• 401k Loan - This option works well, because once the loan is taken from the 401k you will automatically make payments towards the loan. Also, the interest paid is credited to your 401k, not a financial institution. (Interest Rates: 5% - 7%, Length of Loan: usually 5 -10 yrs)

  • Home Equity Loan - Money borrowed against your home to pay off your high interest debt. Todays interest rates are near an all time low, if possible take advantage. (Interest Rates: 3% - 5%, Length of Loan: 5, 10, or 15 yrs)

Loan Forgiveness:

Loan forgiveness or cancellation usually happens for student loan debt that is guaranteed in some way by the federal government, such as Direct Loans. There are many loan forgiveness programs that are for specific jobs, such as teachers and nurses. But we will discuss the most common options for the majority of borrowers: the Income Based Repayment Plan Loan Forgiveness and the Public Student Loan Forgiveness.

Income Based Repayment Plan Loan Forgiveness

This is available to any person with Direct Loans. Formally called the Revised Pay As You Earn Repayment Plans, payments under the plan options generally only make up 10% of discretionary income. Any outstanding balance after 20 years for undergraduate work or 25 years for graduate work will be forgiven. Keep in mind that you may have to pay federal income taxes on any amount forgiven at the end of the loan.

Public Student Loan Forgiveness

This is available to any government employee and some nonprofits. Under this forgiveness program, qualified individuals who work full time and are under an income driven repayment plan, can have their remaining loan balance forgiven after 120 qualifying monthly payments. You are required to submit a form periodically to certify that you have made qualifying payments while employed at a qualified employer. You generally also have to be employed at a qualified employer at the time of the application for forgiveness as well as when forgiveness is granted. Unlike other forgiveness options, the remaining balance is not subject to federal income taxes.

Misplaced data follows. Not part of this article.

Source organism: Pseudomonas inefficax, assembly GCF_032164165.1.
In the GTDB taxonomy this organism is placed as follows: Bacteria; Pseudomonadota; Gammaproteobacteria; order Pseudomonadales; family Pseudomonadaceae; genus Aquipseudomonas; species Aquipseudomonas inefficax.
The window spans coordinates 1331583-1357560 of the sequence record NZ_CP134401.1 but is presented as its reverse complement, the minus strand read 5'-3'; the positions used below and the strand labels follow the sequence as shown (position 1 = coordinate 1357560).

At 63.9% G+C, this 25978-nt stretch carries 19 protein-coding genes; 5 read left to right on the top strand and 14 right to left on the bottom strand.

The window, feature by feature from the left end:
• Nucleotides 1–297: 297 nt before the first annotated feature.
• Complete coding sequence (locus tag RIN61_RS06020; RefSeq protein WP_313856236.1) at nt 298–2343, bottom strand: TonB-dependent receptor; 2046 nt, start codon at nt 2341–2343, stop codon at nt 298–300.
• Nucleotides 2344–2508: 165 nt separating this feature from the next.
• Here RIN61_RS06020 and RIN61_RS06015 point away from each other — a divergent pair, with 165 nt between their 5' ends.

Loan forgiveness or cancellation usually happens for student loan debt that is guaranteed in some way by the federal government, such as Direct Loans.


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George A. Hinojosa & John Chan, MBA, CFP®

Partners at Independence Wealth Group (IWG)

Disclosures: This article is for educational purposes only and doesn’t reflect any particular advice. Prior to making any financial decision you should speak to a financial professional.

Securities offered through Interactive Brokers and TD Ameritrade., Member FINRA/SIPC. Advisory Services provided by GH Wealth Management, a Texas Registered Investment Advisory Firm. Insurance Services offered by Alamo Insurance and Wealth Management.

Risk Disclosure: Investing involves risk including the potential loss of principal. No investment strategy can guarantee a profit or protect against loss in periods of declining values. Past performance does not guarantee future results.